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1,000-Year-Old Bible Found in Turkey Has Images of Jesus and Other Biblical Figures

A 1,000-year-old Bible has been uncovered by police in Turkey after smugglers tried to sell the priceless book to undercover officers.

Police in the central Turkish city of Tokat confiscated the ancient Bible together with other priceless artefacts after catching the smugglers red-handed.

Researcher lists through 1,000-year-old Bible, written in the old Assyriac language and illustrated with religious motifs made of gold leafs, in a video posted on October 28, 2015.

A collection of jewelery and coins were also sized by police.

Anadolu Agency posted video of a researcher listing through the Bible, with the Assyriac text displayed on the right of the pages, and the illustrations on the left.

The origin of the ancient Bible is not yet known, but police in the central city of Tokat said it only has 51 pages, is written in the old Assyriac language, and contains pictures of Jesus Christ made of gold leafs, along with other biblical figures.

Theologians are hoping that the 1,000-year-old document will shed clues about how Christianity developed in past centuries.

Discoveries of biblical artifacts have made news a number of times this past year, with a team of scholars claiming to have discovered the world’s earliest-known version of the Gospel back in January.


Holy book: The Bible, written in the old Assyriac language, is estimated be around 1,000 years old and is illustrated with religious motifs made of gold leafs.

The researchers, headed by Craig Evans, a professor of New Testament studies at Acadia Divinity College in Nova Scotia, said that they found a sheet of papyrus used to make an ancient mummy’s mask in Egypt which contains a written portion of the Gospel of Mark, and dates back to as early as 80 A.D.

“Where did we find it? We dug underneath somebody’s face and there it was,” Evans said. ” It was from one of these masks that we recovered a fragment of the Gospel of Mark that is dated to the 80s. We could have a first century fragment of Mark for the first time ever.”

The oldest surviving copies of the Scripture had been dated to the second century, between the years 101 to 200 A.D.

Back in July, archaeologists in Israel announced that they had discovered a rare inscription of the name of an apparently influential person from the time of King David, which is also mentioned in the Bible.

The researchers found a 3,000-year-old large ceramic jar with the inscription of the name “Eshbaal Ben Beda,” which is mentioned in the Old Testament book of 1 Chronicles in 8:33 and 9:39.

Archaeologists Yosef Garfinkel and Saar Ganor expressed doubts, however, that the jar belonged to the same Eshbaal that is mentioned in the Bible.


Nice catch: Police in Tokat, central Turkey, said they had detained three suspects who were attempting to sell the Bible, as well as other artefacts (pictured), to undercover police officers.

The news of the exciting discovery comes as the world’s oldest bible goes on display at London’s British Museum.

One of the highlights is part of the 4th century Codex Sinaiticus, a book written in Greek on animal skin by monks on Mount Sinai, and which contains the oldest complete copy of the New Testament.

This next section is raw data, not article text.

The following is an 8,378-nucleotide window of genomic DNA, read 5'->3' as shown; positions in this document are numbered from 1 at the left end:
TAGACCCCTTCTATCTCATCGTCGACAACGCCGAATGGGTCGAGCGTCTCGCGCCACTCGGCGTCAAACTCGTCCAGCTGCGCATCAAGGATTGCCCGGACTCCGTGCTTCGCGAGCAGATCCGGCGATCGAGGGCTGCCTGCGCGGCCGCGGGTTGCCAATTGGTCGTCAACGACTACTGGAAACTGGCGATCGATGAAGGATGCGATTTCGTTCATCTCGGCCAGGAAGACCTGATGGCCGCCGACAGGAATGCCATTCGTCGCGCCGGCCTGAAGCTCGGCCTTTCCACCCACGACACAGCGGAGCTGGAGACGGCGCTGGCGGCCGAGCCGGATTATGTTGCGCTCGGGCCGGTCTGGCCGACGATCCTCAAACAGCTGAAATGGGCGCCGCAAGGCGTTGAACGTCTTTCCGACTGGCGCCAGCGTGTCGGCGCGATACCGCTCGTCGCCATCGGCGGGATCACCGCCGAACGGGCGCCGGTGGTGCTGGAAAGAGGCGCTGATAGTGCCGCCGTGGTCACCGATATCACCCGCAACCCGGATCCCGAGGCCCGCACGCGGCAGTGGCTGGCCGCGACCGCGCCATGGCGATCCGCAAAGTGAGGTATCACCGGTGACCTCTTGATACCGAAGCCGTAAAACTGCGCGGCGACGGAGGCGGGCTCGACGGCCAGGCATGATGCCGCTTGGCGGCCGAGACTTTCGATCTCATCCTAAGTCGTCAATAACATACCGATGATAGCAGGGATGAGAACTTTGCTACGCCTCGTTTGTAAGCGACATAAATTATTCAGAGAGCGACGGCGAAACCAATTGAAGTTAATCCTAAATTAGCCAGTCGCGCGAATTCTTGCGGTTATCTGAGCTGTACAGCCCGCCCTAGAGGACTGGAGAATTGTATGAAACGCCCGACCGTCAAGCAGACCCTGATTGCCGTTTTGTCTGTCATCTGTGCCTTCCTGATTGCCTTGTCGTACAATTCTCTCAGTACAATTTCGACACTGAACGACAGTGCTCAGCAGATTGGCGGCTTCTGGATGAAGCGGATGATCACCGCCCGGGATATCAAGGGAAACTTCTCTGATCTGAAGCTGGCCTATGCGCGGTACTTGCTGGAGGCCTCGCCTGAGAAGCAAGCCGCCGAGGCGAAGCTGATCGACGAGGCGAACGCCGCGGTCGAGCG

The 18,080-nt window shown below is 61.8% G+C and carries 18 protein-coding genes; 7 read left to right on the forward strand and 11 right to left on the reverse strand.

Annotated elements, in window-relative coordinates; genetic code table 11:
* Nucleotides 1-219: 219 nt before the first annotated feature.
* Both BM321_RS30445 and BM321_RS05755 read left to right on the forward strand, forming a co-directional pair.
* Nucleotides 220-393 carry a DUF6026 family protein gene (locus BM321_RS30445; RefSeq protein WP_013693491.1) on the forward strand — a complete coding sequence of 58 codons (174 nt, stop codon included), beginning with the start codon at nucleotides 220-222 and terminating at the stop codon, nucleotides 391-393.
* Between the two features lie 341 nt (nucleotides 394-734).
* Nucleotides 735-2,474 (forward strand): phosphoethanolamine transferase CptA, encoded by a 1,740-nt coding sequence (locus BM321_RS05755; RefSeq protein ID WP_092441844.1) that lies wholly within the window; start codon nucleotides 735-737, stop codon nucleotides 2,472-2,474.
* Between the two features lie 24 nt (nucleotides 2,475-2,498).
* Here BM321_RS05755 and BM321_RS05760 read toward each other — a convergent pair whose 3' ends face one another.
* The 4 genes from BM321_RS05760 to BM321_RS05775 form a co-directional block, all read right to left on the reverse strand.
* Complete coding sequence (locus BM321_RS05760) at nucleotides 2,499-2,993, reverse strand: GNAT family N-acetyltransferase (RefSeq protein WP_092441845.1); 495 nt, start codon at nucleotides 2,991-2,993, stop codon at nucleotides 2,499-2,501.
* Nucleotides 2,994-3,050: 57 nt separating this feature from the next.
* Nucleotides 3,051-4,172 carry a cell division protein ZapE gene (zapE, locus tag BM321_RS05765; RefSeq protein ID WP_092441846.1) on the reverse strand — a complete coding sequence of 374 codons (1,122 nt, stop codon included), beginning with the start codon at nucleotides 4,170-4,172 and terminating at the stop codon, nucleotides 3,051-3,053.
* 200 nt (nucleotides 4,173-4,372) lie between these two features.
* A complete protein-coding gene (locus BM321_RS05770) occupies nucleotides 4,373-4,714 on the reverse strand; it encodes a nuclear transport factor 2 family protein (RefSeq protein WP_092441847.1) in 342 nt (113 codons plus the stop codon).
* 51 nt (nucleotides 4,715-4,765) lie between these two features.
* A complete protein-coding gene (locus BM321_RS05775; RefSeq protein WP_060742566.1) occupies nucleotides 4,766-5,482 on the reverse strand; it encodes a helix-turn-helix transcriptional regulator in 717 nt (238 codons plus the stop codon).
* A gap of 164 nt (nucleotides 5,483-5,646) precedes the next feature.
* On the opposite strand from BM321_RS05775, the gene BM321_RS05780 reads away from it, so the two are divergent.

The world’s oldest bible is among 200 objects tracing Egypt’s religious evolution in an exhibition at London’s British Museum, which opens Friday and spans the 1,200 years after Cleopatra’s death.

Titled “Egypt: faith after the pharaohs”, the exhibition covers 12 centuries, from the country’s integration into the Roman Empire in 30 BC to the fall of the Islamic Fatimid dynasty in 1171.

One of the highlights is part of the 4th century Codex Sinaiticus, a book written in Greek on animal skin by monks on Mount Sinai, and which contains the oldest complete copy of the New Testament.

“It is without question the most important book in Britain. It is a remarkable chance to see it in the context of the world in which it was made,” said British Museum director Neil MacGregor.

worlds oldest bible

The world’s oldest bible, the 4th century Codex Sinaiticus, opened to display the book of John in a photo made available by the British Museum in London on October 27, 2015

The exhibition shows how Christian, Jewish and Muslim communities reinterpreted Egypt’s pharaonic past and shows that they were far from segregated, with one document outlining a lease agreement between two Christian nuns and a Jew.

The curators also highlight how monotheistic faiths developed — sometimes practices related to pagan worship and polytheistic beliefs, such as the casting of spells, were incorporated into the new faith.

“The idea that religion is something with clear boundaries distinguishing people from their neighbours is simply not what was happening there. It was a world where many people believed in many things,” MacGregor said.

Door curtains from the 6th to 7th century featuring winged Victories holding a jewelled cross illustrate the fusion of classical and Christian motifs.

Other exhibits, trawled from the rubbish heaps of ancient and medieval towns, are less dramatic but also shed light on Egypt’s religious past.

Letters from the Ben Ezra Synagogue in Cairo dating from between the 11th and 13th centuries, written in Hebrew, Judeo-Arabic, Aramaic and Arabic, are part of the exhibition, having originally been earmarked for disposal hundreds of years ago.

The texts suggest a thriving Jewish community with international links from Spain to India and give an insight into wider mediaeval Mediterranean society.

Source: Christian Post and Daily Mail


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